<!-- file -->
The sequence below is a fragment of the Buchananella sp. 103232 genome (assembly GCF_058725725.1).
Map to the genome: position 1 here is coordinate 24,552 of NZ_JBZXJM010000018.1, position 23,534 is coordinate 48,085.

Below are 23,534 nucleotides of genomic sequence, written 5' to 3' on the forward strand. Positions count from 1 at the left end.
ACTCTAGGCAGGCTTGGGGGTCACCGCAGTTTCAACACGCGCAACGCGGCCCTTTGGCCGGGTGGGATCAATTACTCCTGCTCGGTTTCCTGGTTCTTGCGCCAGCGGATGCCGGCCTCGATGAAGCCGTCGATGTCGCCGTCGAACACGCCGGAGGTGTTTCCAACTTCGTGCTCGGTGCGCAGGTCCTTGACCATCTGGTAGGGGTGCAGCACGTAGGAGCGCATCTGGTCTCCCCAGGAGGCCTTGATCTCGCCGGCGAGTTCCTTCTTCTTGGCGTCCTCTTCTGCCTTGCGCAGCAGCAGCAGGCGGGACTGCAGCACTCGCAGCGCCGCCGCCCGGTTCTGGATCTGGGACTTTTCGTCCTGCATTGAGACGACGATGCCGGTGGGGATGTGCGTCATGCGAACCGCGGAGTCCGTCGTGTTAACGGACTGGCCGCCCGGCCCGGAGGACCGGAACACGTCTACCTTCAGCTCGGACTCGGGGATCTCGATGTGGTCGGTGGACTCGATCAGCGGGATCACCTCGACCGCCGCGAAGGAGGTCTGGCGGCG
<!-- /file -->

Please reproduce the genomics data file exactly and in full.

The sequence below is a fragment of the Buchananella sp. 103232 genome (assembly GCF_058725725.1).
Map to the genome: position 1 here is coordinate 24,552 of NZ_JBZXJM010000018.1, position 23,534 is coordinate 48,085.

Below are 23,534 nucleotides of genomic sequence, written 5' to 3' on the forward strand. Positions count from 1 at the left end.
ACTCTAGGCAGGCTTGGGGGTCACCGCAGTTTCAACACGCGCAACGCGGCCCTTTGGCCGGGTGGGATCAATTACTCCTGCTCGGTTTCCTGGTTCTTGCGCCAGCGGATGCCGGCCTCGATGAAGCCGTCGATGTCGCCGTCGAACACGCCGGAGGTGTTTCCAACTTCGTGCTCGGTGCGCAGGTCCTTGACCATCTGGTAGGGGTGCAGCACGTAGGAGCGCATCTGGTCTCCCCAGGAGGCCTTGATCTCGCCGGCGAGTTCCTTCTTCTTGGCGTCCTCTTCTGCCTTGCGCAGCAGCAGCAGGCGGGACTGCAGCACTCGCAGCGCCGCCGCCCGGTTCTGGATCTGGGACTTTTCGTCCTGCATTGAGACGACGATGCCGGTGGGGATGTGCGTCATGCGAACCGCGGAGTCCGTCGTGTTAACGGACTGGCCGCCCGGCCCGGAGGACCGGAACACGTCTACCTTCAGCTCGGACTCGGGGATCTCGATGTGGTCGGTGGACTCGATCAGCGGGATCACCTCGACCGCCGCGAAGGAGGTCTGGCGGCG